Finally, I learned that even after putting in all this hard work, the BSP didn’t have the time or the tools to analyze the complaints to get reliable insights into Filipinos’ experience with financial services and the challenges they were facing. Only a little bit of information about the complaints was being captured in an Excel tracking file.
In just a few minutes, Pia and I had already reached the core of our diagnostic. How could we democratise consumer protection to make it easier for all Filipinos – not just Manila residents – to access BSP’s complaints and resolution mechanisms? If we succeeded in doing so, how could we avoid overwhelming Pia’s team with a sudden rush of complaints? Could we handle complaints digitally and reduce false positives? If so, this would allow the team to redirect two-thirds of their time and resources towards analyzing the complaints, so they could generate intelligence to improve supervision and regulation.
Ready to roll with R²A
I was still jetlagged, but my inner nerd was awoke and excited. Pia had just presented a problem that I knew we could address. A year earlier, in January 2016, I had met with Matt Homer (at that time with USAID, the first sponsor to support R²A) and David Porteous (founder of the consulting firm BFA Global) to draw the foundations of R²A. The initial goal of R²A was to investigate demand and readiness from central banks for upgraded supervisory applications and methodologies, and to find out if it was possible to bring agile development into the public sector. At that first meeting in snowy Boston, we had discussed different use cases and potential suptech tools to bring financial supervision into the 21st century.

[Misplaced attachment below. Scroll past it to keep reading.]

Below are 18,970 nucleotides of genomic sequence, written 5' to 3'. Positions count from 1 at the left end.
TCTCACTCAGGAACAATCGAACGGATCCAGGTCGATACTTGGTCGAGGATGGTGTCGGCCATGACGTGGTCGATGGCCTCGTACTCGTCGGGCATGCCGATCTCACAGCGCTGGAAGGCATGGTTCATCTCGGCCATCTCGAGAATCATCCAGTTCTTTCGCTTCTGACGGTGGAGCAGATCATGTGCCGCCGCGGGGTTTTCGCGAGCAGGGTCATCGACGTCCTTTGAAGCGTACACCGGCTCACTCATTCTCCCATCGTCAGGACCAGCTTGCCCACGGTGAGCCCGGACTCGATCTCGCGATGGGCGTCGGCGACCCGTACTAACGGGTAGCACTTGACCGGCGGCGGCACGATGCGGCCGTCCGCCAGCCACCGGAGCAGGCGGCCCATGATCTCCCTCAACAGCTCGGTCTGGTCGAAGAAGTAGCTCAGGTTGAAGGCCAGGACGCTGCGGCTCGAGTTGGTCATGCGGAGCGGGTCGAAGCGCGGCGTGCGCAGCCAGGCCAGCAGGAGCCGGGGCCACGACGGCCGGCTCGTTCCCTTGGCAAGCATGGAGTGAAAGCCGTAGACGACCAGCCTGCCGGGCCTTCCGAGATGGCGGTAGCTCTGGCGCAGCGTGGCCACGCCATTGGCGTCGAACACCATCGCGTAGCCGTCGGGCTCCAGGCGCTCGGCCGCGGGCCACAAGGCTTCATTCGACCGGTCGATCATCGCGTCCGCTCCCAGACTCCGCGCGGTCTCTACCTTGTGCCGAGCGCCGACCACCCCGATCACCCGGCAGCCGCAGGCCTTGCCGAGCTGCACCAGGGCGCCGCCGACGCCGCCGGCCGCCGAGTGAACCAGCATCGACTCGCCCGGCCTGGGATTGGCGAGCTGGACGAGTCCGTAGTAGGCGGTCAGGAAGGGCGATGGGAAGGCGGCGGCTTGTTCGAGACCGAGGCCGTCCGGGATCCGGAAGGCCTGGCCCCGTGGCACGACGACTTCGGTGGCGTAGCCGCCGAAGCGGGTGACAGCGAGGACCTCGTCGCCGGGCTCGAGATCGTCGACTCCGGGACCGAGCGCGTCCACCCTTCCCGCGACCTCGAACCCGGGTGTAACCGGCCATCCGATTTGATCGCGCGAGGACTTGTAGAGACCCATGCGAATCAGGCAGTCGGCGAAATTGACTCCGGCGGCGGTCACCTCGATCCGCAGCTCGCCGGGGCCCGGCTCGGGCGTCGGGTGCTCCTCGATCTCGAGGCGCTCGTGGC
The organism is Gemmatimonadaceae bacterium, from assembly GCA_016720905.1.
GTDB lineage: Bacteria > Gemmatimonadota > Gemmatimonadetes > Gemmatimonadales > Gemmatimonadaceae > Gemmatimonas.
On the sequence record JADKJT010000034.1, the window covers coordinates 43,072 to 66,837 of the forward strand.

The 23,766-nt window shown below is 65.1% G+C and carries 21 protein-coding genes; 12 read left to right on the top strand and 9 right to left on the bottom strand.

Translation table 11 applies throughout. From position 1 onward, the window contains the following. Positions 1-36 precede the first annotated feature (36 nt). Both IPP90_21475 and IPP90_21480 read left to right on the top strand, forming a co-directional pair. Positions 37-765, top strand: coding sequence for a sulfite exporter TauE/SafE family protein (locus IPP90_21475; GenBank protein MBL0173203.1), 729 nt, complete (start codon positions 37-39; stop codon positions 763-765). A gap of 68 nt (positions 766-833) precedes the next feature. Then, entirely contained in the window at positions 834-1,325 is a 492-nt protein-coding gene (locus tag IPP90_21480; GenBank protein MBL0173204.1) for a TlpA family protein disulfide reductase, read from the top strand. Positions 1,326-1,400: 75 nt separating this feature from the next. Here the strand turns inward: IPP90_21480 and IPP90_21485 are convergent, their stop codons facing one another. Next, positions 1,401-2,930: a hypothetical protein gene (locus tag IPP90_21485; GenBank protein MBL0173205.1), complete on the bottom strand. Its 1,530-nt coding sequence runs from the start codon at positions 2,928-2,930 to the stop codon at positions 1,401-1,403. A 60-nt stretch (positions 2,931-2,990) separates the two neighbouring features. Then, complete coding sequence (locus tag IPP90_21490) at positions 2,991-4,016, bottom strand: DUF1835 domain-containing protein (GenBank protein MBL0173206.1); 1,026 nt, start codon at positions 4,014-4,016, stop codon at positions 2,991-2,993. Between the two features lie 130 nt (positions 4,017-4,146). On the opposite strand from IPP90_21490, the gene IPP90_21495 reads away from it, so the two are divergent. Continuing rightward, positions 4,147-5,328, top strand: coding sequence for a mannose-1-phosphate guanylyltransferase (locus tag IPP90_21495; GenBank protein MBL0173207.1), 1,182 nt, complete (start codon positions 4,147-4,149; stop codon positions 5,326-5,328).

So on my way down in the elevator of the BSP, I was already texting David, Matt, and Matt Grasser – the technologist who helped me build R²A and has now joined me in leading the Cambridge SupTech Lab – to share my conversation with Pia. One of the tools we had long wanted to test was a central bank chatbot to handle customer complaints. A list of questions was crowding my mind. Could we build a chatbot that could:
- Speak both English and Tagalog, as well as Taglish (the mixture of Tagalog and English commonly spoken),
- Work seamlessly on smartphones and feature phones through SMS so that all Filipinos could access this new channel,
- Be smart enough to filter the complaints that should have been brought to the attention of the BSP Market Conduct team and redirect the others to the pertinent authorities or financial service providers,
- Be supported by a backend system that would allow available data to be gathered from other channels that collect/file complaints and then analyze it to create accessible intelligence for timely market conduct supervision and insights for regulatory development?